High-profile pot activist Jodie Emery wants a seat on the federal task force on legalizing marijuana.
She worries the panel will be stacked with "prohibitionists" who will push for overly restrictive regulations that would limit access to legal cannabis.
Emery has written to Bill Blair, the parliamentary secretary to Justice Minister Jody Wilson-Raybould, outlining her credentials for the job, including years of research, advocacy and political campaigning.
She has campaigned for legalization in the U.S. and Canada, and has operated marijuana-related businesses in media, retail and service industries. She's also been a media commentator and spoken at international conferences.
"The government's language is all very Harperesque," Emery told CBC News. "It's all about strict control, heavily regulate, additional punishment for those who operate outside the system, heavy enforcement. All this language is worrisome because it suggests we'll just have a new form of prohibition."
Pot bill in spring 2017
Blair is heading up the task force that will review issues related to everything from distribution, labelling to public safety issues, including impaired driving. Details on the composition of the task force have not yet been released.
Health Minister Jane Philpott announced last week that federal legislation to legalize marijuana will be tabled by spring 2017.
Providing the timeline during an address at a special session on drug policy at the UN General Assembly in New York, Philpott stressed the goals are to keep marijuana "out of the hands of children and profits out of the hands of criminals."
"We will work with law enforcement partners to encourage appropriate and proportionate criminal justice measures. We know it is impossible to arrest our way out of this problem," she said.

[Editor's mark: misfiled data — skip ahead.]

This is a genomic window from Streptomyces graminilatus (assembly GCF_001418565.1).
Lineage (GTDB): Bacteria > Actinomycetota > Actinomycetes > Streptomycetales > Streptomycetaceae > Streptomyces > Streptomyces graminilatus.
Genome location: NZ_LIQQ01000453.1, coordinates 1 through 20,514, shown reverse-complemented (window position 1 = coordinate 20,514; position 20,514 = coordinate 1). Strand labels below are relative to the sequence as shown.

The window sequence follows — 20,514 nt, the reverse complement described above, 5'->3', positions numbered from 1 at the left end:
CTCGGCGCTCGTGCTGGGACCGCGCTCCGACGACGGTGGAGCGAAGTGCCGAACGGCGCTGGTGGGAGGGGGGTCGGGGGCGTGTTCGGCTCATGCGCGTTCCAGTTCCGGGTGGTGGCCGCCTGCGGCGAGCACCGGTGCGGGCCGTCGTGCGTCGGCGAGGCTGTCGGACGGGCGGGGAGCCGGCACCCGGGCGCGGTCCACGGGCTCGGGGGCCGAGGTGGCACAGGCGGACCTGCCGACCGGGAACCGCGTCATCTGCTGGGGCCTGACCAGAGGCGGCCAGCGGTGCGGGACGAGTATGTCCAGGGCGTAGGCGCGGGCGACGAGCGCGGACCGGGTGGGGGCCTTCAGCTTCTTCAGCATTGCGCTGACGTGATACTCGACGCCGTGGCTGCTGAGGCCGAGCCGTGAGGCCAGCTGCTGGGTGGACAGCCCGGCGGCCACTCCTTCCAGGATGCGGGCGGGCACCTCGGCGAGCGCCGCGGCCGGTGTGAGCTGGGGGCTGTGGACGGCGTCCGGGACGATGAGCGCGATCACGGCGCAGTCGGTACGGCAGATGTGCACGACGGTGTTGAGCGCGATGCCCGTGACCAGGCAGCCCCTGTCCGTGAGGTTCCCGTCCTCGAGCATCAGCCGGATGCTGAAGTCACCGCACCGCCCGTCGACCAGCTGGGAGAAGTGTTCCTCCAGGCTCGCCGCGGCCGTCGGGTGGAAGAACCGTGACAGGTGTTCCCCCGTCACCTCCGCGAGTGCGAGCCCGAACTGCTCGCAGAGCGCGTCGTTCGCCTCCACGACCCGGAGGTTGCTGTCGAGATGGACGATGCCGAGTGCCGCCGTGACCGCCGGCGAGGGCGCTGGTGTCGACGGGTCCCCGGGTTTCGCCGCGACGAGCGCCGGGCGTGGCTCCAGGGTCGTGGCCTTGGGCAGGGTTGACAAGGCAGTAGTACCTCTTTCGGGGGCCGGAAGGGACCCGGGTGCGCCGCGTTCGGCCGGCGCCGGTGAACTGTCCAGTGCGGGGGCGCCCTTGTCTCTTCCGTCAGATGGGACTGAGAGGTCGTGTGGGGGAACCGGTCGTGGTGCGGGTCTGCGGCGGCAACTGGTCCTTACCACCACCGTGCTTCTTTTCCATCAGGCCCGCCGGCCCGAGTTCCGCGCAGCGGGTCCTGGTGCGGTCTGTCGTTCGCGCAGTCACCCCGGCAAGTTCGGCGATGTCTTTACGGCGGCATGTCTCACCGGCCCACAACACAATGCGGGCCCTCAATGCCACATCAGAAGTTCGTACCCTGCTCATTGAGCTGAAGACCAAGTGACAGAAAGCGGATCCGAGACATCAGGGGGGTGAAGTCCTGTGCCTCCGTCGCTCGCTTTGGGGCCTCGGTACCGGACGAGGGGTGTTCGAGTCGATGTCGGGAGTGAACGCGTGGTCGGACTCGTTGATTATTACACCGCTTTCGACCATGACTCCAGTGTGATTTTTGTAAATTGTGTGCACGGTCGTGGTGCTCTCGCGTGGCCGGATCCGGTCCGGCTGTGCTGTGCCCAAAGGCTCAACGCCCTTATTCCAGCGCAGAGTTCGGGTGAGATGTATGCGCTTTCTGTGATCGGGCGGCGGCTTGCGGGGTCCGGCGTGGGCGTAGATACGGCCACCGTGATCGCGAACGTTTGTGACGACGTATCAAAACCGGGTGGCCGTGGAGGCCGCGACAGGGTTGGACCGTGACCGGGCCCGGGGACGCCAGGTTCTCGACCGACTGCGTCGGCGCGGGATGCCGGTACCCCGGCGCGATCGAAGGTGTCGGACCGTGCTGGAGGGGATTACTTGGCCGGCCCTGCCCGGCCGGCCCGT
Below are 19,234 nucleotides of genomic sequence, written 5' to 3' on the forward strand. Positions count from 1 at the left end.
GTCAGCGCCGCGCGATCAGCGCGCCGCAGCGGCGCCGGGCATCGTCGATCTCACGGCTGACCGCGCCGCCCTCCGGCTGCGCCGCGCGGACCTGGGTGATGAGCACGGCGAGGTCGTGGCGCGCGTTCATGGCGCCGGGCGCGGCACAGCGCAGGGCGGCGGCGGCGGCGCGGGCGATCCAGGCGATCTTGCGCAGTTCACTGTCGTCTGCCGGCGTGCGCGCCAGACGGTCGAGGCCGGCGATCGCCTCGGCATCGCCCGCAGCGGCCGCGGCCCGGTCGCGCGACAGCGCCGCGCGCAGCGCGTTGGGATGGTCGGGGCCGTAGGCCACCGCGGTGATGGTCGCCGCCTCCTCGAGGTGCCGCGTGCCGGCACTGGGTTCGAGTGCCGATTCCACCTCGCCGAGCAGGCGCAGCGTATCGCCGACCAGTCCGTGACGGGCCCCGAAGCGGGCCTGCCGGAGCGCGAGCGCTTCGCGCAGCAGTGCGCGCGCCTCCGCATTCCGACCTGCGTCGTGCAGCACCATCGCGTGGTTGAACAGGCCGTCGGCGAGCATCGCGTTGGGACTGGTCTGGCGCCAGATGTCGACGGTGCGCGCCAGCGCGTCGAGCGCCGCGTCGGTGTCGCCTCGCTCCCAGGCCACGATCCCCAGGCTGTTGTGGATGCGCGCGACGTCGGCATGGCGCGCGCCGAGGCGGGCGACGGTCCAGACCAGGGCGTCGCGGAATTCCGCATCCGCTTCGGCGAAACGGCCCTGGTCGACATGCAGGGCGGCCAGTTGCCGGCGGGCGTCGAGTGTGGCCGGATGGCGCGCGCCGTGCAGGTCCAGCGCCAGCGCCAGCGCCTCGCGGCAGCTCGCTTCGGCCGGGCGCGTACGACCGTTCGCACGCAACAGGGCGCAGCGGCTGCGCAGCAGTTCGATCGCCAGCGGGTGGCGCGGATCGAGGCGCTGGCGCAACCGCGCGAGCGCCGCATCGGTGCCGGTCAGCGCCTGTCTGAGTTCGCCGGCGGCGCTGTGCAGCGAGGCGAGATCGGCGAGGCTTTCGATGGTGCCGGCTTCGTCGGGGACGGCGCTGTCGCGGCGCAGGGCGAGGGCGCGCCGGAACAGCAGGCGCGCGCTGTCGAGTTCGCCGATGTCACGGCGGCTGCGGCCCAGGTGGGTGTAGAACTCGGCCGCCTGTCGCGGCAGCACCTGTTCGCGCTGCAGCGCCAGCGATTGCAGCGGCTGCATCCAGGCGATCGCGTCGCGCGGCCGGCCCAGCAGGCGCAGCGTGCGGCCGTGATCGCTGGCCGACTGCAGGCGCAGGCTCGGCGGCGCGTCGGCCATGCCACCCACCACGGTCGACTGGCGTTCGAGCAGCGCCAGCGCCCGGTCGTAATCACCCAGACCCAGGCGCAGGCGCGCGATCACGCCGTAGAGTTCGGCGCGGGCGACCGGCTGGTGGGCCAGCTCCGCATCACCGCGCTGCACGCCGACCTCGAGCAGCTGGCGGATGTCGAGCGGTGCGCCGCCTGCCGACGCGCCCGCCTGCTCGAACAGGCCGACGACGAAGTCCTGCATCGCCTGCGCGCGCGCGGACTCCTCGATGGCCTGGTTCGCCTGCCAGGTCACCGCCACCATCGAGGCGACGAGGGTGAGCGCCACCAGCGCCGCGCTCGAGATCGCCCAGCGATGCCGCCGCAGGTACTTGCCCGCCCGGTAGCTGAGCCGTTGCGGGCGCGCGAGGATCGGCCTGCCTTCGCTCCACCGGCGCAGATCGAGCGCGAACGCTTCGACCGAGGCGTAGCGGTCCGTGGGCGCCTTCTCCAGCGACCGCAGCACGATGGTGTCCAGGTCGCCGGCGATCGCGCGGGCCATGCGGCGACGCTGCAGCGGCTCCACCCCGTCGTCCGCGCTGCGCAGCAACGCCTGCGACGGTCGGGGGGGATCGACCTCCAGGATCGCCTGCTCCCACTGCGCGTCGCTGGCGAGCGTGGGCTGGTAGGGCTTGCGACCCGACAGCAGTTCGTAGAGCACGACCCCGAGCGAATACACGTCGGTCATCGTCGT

NDP Leader Tom Mulcair is pushing for an immediate decriminalization of marijuana and for criminal records removed for Canadians convicted of simple possession.
'They're not doing anything except talk'
Emery says continuing to arrest and prosecute Canadian is a huge waste of time and money.
"The government said they're going to legalize it, but basically they're not doing anything except talk," she said. "Their talking points seem very focused on describing marijuana as dangerous and harmful."
In her letter to Blair, Emery said it would be "negligent" for a government to draft legislation about gay marriage, immigration, farming or health care without consulting experts in the field.
She said it would be "an honour" to represent legalization advocates and cannabis consumers who support balanced, evidence-based policy.
Her husband Marc Emery is also a well-known marijuana activist and known as "The Prince of Pot." He spent five years in a U.S. prison for mailing pot seeds to the U.S.